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Medio-lateral episiotomy as baby crowns.

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Editor-In-Chief: C. Michael Gibson, M.S., M.D. [1]


An episiotomy [[International Phonetic Alphabet for English|Template:IPA]] is a surgical incision through the perineum made to enlarge the vagina and assist childbirth. The incision can be midline or at an angle from the posterior end of the vulva, is performed under local anaesthetic (pudendal anesthesia) and is sutured closed after delivery. It is one of the most common medical procedures performed on women, and although its routine use in childbirth has steadily declined in recent decades, it is still widely practiced in Latin America.


Many physicians use episiotomies because they believe that it will lessen perineal trauma, minimize postpartum pelvic floor dysfunction by reducing anal sphincter muscle damage, reduce the loss of blood at delivery, and protect against neonatal trauma. In many cases though, episiotomies cause all of these problems.[citation needed] Research has shown that natural tears typically are less severe.

Episiotomies may be indicated if:

  • there is any sign of fetal distress while the baby is in the birth canal
  • a delivery occurs too quickly for the vagina to stretch naturally
  • the baby's head is too large for the opening
  • the baby's shoulders are stuck (When a baby's shoulders are stuck they are stuck behind bony pelvis, not soft tissue, so this indication is disputed)
  • it is a breech birth or forceps delivery

Controversy about common usage

In various countries, routine episiotomy has been accepted medical practice for many years. Various urban legends circulate on the fact that after very rapid natural births, young doctors would still make episiotomies so as not to displease their professors.

Since about the 1960s, routine episiotomies are rapidly losing popularity among obstetricians and midwives in Europe, Australia and the United States. A nationwide US population study by Weber and Meyn (2002) suggested that 31% of women having babies in U.S. hospitals received episiotomies in 1997, compared with 56% in 1979. In Latin America it's still popular, where it's done on 90% of hospital births [2] and in most cases without the mother's consent. There, routine episiotomy is a major cause of infections, some of them fatal [3] .

Recent studies indicate that routine episiotomies should not be performed, as they may increase morbidity. Hartmann et al (2005), reviewing the literature, indicate that this procedure is not helpful for routine patients, though there are certain instances, such as a narrow birth canal and other problems as described above.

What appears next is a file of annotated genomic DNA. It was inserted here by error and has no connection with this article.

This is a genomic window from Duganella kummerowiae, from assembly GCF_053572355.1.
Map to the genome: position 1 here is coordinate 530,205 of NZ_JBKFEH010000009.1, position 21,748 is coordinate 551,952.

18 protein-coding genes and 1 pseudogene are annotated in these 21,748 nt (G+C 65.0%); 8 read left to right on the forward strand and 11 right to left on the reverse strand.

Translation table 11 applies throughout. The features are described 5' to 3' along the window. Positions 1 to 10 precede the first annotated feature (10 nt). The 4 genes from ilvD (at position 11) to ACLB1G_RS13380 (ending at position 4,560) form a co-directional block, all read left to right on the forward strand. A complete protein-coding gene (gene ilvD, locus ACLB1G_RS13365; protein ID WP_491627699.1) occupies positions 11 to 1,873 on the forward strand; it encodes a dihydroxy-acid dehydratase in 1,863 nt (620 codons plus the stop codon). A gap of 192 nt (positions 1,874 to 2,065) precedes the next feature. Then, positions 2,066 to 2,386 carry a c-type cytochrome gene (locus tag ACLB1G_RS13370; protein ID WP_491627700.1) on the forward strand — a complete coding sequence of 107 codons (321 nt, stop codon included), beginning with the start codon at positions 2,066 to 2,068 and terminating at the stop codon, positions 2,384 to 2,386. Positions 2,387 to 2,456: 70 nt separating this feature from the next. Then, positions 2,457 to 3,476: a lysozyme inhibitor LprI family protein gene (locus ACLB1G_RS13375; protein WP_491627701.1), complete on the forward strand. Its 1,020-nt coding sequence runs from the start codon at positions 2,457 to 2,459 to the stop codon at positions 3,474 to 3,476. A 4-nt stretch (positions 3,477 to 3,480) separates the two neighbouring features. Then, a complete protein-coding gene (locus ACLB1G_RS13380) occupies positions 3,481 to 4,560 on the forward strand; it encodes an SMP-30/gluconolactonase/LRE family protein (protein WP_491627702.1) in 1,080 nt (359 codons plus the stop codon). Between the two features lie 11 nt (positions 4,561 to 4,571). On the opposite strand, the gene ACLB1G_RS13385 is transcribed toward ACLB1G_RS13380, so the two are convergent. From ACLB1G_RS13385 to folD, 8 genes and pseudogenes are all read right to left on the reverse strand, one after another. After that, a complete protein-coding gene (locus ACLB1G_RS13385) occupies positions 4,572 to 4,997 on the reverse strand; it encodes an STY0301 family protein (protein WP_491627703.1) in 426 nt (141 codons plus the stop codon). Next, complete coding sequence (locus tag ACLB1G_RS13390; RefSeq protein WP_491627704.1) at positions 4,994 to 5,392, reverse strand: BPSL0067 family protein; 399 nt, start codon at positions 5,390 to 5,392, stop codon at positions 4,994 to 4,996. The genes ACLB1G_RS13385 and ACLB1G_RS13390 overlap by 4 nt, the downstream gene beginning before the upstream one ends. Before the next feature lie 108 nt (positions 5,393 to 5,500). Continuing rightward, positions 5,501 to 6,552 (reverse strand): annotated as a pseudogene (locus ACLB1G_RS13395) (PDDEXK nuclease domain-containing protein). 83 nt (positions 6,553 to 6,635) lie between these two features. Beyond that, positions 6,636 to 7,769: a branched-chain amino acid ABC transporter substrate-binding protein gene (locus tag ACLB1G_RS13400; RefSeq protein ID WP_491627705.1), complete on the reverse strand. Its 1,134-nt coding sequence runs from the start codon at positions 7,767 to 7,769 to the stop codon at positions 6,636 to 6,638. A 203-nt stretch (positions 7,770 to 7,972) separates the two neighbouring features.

Having an episiotomy may increase perineal pain in the postpartum period, resulting in trouble defecating (particularly in midline episiotomies, as demonstrated by Signorello et al 2000). In addition it may complicate sexual intercourse by making it painful [4] and replacing erectile tissues in the vulva with fibrotic tissue.

In cases where an episiotomy is indicated, a mediolateral incision may be preferable to a median (midline) incision as the latter is associated with a higher risk of injury to the anal sphincter and the rectum. (ACOG Practice Bulletin).

Informed consent

Expectant mothers frequently make "birth plans" during their antenatal care, and are generally encouraged to discuss their views on episiotomy with their caregivers, or as early as possible in labour. In the final stages of delivery the midwife or obstetrician may not have time to discuss the benefits, risks and alternatives without endangering the mother or baby. However, staff restrictions or complications in labour often mean that these plans have to be altered in the course of the birth.


Perineal massage beginning around the 34th week has been shown to reduce perineal damage by 6% (Shipman MK. Antenatal perineal massage and subsequent perineal outcomes: A Randomized trial. BrJObGyn 1997;104:787.

Controlled delivery of the head that allows slow gradual stretching of the perineal tissue can help in minimising damage to the perineum. Episiotomy is almost never required. If the tissue is stretching, some studies suggest that small natural tears heal quicker and are less painful, so a tear is preferrable to an episiotomy.

There are also devices which are made to stretch the perineal tissue gradually to train it in preparation for birth. One example is the "Epi-no", which consists of an inflatable balloon pumped with the same pump as a sphygmomanometer. The Epi-no device has been shown to reduce perineal damage by 50% at first births. [1]


  1. Cohain JS 2004. Perineal Outcomes after practicing with a Perineal Dilator. MIDIRS Midwifery Digest 14:37-41 http://www.epi-no.com/pdf_downloads/experience_judy_slome.pdf
  • Hartmann K, Viswanathan M, Palmieri R, Gartlehner G, Thorp J Jr, Lohr KN. Outcomes of routine episiotomy: a systematic review. JAMA 2005;293:2141-8. PMID 15870418.
  • Signorello LB, Harlow BL, Chekos AK, Repke JT. Midline episiotomy and anal incontinence: retrospective cohort study. BMJ 2000;320:86-90. PMID 10625261.
  • Weber AM, Meyn L. Episiotomy use in the United States, 1979-1997. Obstet Gynecol 2002;100:1177-82. PMID 12468160.
  • Episiotomy. ACOG Practice Bulletin No.71. American College of Obstericians and Gynecologists. Obstet Gynecol 2006;107:957-62.

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